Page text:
Silent Running | One of the most quietly influential films of the 1970s

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Douglas Trumbull’s Silent Running was one of the best sci-fi films of the 1970s – and partly thanks to Bruce Dern, it may have helped change cinema history…

With his groundbreaking visual effects work on Stanley Kubrick’s 2001: A Space Odyssey in 1969, Douglas Trumbull had already made his mark on cinema while still in his 20s. It was his directorial debut, 1972’s Silent Running, however, that established Trumbull as a storyteller.

A sci-fi fable set in a future where Earth is incapable of supporting life, our planet’s last remaining samples of flora and fauna are kept aboard gigantic spaceships. Initially, the ships and their geodesic domes of plants and animals are intended to be maintained until Earth is made habitable enough for their return; then, one day, an order is issued to jettison the domes – the mission, it seems, has become too expensive to maintain.

One crewmember, the botanist Freeman Lowell (Bruce Dern), enraged at the order, kills his three colleagues, and sets his ship, the USS Valley Forge, on a course for Saturn.

Made for a budget of just $1.35 million – a little more than a tenth of what Stanley Kubrick had at his disposal for 2001: A Space Odyssey – Silent Running is a masterpiece of economic filmmaking. Rather than build sets entirely from scratch, Trumbull used a decommissioned aircraft carrier – the USS Valley Forge, which inspired the ship’s name in the film – for the interiors.

Trumbull also employed some of the miniature building and front projection techniques he used on 2001: A Space Odyssey to create his space sequences. The exterior of the USS Valley Forge, for example, was a 26-foot model, built from wood, steel and plastic; the futuristic details you can see all over its surface were taken from hundreds of model kits of World War II army tanks. It’s a technique that would become increasingly used later in the 1970s, with these little futuristic bits and pieces taken from kits eventually given their own name: greebles.

Although the star of Silent Running was Bruce Dern – an actor previously typecast as violent, vaguely sociopathic characters – he was often matched by the film’s robots, Huey, Duey and Louie. Once again, Trumbull brought his technical ingenuity to their design. Having seen Tod Browning’s infamous 1932 film Freaks, Trumbull came up with a means of creating an unusual-looking robot (or ‘drone’, as he called them) without using expensive special effects.

“I had seen a movie called Freaks by Tod Browning,” Trumbull said in a 1972 interview with Cinefantastique magazine. “It was about a group of sideshow people, and one of them was a guy without any legs. He was a good actor and an interesting character. He walked on his hands – it was absolutely incredible […] And I thought, ‘you could make a robot that way’.”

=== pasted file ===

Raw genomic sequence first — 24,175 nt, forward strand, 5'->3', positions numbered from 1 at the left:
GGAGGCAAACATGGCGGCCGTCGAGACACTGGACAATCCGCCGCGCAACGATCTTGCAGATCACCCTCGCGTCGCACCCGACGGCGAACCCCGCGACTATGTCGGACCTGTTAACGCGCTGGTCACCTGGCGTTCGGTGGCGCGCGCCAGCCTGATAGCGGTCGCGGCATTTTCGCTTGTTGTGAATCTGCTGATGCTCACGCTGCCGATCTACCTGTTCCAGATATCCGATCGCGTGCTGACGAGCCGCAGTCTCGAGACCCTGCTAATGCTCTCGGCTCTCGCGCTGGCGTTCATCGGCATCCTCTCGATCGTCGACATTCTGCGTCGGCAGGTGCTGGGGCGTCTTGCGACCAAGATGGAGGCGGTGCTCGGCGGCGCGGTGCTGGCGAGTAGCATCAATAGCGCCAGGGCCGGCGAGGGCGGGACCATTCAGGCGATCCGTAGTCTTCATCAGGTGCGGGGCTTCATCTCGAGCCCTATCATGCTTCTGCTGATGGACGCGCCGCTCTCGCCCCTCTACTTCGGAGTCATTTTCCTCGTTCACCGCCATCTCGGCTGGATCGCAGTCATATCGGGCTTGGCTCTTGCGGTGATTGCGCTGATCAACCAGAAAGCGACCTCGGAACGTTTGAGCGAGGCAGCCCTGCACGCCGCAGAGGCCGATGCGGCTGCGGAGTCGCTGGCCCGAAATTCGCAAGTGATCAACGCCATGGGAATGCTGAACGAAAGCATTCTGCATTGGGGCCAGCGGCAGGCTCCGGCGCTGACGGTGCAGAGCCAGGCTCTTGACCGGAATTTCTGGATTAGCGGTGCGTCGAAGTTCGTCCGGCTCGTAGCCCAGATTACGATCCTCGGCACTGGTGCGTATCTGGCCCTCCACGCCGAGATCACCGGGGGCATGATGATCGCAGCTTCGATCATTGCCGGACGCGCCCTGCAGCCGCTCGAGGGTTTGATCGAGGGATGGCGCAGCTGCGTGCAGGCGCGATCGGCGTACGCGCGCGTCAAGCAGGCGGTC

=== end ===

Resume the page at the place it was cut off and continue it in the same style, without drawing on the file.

Soon enough, Trumbull came up with a simple yet effective robot body design from light plastic, which could then fit over an actor. (The young actors who would eventually play Huey, Duey and Louie were Mark Persons, Steve Brown, Cheryl Sparks, and Larry Whisenhunt.)

Onscreen, the effect is striking. “It just defies the imagination, as to how they were done,” Trumbull said. “I’ve even had professional special effects people look at the pictures and say, ‘You must have done that with pneumatics, or hydraulics, or some kind of off-stage hydraulics.’”

As ingenious as the end result is, there’s one aspect that really brings Silent Running’s three robots to life: how Bruce Dern’s character interacts with them. Indeed, it’s the growing attachment Lowell has to Huey, Duey and Louie that gives the film its heart – something that makes its latter third all the more devastating. Remarkably, much of that relationship came from Dern himself.

Also speaking to Cinefantastique in 1972, Dern spoke enthusiastically about how much personality Trumbull’s robots can impart with just a small tilt of the head. “These drones will break your heart, I swear to God they will,” Dern said. “You know, everybody has a dog or a cat or some kind of pet, or a kid, or a car, and you give it a name. That was the big thing on this picture.”

Initially, though, Dern’s idea of having a humanlike friendship with the drones was met with some resistance. “When we first started, they didn’t want me to have that kind of relationship with the drones,” Dern said. “They wanted it to be more tongue-in-cheek. And I said no. I said, it has to look like I’m their buddy and they’re my buddies, and they go around with me and do everything I do, like two little dogs or kids would follow me around.”